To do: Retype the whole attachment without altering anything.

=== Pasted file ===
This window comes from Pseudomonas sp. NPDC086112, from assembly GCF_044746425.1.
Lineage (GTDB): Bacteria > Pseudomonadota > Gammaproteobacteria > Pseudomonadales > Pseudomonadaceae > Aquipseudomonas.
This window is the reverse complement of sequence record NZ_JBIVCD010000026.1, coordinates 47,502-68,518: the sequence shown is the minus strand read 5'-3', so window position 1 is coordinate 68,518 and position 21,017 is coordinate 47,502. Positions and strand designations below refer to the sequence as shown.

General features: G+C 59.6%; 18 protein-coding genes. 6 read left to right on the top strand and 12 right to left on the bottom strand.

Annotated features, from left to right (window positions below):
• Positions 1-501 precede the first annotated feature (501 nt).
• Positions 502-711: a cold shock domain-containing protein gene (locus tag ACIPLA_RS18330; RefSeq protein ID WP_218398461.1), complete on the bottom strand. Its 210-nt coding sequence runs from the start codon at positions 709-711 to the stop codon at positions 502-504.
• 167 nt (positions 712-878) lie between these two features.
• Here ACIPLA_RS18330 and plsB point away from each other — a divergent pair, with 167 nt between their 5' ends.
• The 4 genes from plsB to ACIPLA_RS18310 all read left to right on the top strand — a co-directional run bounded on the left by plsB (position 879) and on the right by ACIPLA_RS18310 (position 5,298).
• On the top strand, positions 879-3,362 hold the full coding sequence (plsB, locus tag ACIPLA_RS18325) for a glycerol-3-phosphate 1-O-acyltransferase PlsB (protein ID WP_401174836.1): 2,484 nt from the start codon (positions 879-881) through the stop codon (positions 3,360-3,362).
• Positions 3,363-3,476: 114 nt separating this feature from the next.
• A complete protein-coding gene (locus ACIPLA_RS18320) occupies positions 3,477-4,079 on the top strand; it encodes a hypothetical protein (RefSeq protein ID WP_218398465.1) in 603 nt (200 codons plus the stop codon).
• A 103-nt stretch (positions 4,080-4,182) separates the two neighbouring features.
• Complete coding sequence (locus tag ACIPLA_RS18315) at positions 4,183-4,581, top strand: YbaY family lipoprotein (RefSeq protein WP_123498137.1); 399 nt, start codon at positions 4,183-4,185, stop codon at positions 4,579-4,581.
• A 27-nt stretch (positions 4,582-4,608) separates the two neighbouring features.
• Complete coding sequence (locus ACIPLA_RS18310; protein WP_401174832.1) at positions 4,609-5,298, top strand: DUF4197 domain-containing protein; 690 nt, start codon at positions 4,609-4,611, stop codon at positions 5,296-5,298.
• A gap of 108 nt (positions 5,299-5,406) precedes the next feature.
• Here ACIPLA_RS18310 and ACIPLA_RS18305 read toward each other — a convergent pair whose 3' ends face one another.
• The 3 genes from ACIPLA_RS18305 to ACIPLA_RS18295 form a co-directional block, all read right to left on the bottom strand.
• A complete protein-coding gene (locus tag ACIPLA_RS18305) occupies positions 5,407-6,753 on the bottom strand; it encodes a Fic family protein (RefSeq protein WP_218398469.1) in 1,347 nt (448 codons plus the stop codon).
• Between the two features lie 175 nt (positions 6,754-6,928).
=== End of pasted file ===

This window comes from Pseudomonas sp. NPDC086112, from assembly GCF_044746425.1.
Lineage (GTDB): Bacteria > Pseudomonadota > Gammaproteobacteria > Pseudomonadales > Pseudomonadaceae > Aquipseudomonas.
This window is the reverse complement of sequence record NZ_JBIVCD010000026.1, coordinates 47,502-68,518: the sequence shown is the minus strand read 5'-3', so window position 1 is coordinate 68,518 and position 21,017 is coordinate 47,502. Positions and strand designations below refer to the sequence as shown.

General features: G+C 59.6%; 18 protein-coding genes. 6 read left to right on the top strand and 12 right to left on the bottom strand.

Annotated features, from left to right (window positions below):
• Positions 1-501 precede the first annotated feature (501 nt).
• Positions 502-711: a cold shock domain-containing protein gene (locus tag ACIPLA_RS18330; RefSeq protein ID WP_218398461.1), complete on the bottom strand. Its 210-nt coding sequence runs from the start codon at positions 709-711 to the stop codon at positions 502-504.
• 167 nt (positions 712-878) lie between these two features.
• Here ACIPLA_RS18330 and plsB point away from each other — a divergent pair, with 167 nt between their 5' ends.
• The 4 genes from plsB to ACIPLA_RS18310 all read left to right on the top strand — a co-directional run bounded on the left by plsB (position 879) and on the right by ACIPLA_RS18310 (position 5,298).
• On the top strand, positions 879-3,362 hold the full coding sequence (plsB, locus tag ACIPLA_RS18325) for a glycerol-3-phosphate 1-O-acyltransferase PlsB (protein ID WP_401174836.1): 2,484 nt from the start codon (positions 879-881) through the stop codon (positions 3,360-3,362).
• Positions 3,363-3,476: 114 nt separating this feature from the next.
• A complete protein-coding gene (locus ACIPLA_RS18320) occupies positions 3,477-4,079 on the top strand; it encodes a hypothetical protein (RefSeq protein ID WP_218398465.1) in 603 nt (200 codons plus the stop codon).
• A 103-nt stretch (positions 4,080-4,182) separates the two neighbouring features.
• Complete coding sequence (locus tag ACIPLA_RS18315) at positions 4,183-4,581, top strand: YbaY family lipoprotein (RefSeq protein WP_123498137.1); 399 nt, start codon at positions 4,183-4,185, stop codon at positions 4,579-4,581.
• A 27-nt stretch (positions 4,582-4,608) separates the two neighbouring features.
• Complete coding sequence (locus ACIPLA_RS18310; protein WP_401174832.1) at positions 4,609-5,298, top strand: DUF4197 domain-containing protein; 690 nt, start codon at positions 4,609-4,611, stop codon at positions 5,296-5,298.
• A gap of 108 nt (positions 5,299-5,406) precedes the next feature.
• Here ACIPLA_RS18310 and ACIPLA_RS18305 read toward each other — a convergent pair whose 3' ends face one another.
• The 3 genes from ACIPLA_RS18305 to ACIPLA_RS18295 form a co-directional block, all read right to left on the bottom strand.
• A complete protein-coding gene (locus tag ACIPLA_RS18305) occupies positions 5,407-6,753 on the bottom strand; it encodes a Fic family protein (RefSeq protein WP_218398469.1) in 1,347 nt (448 codons plus the stop codon).
• Between the two features lie 175 nt (positions 6,754-6,928).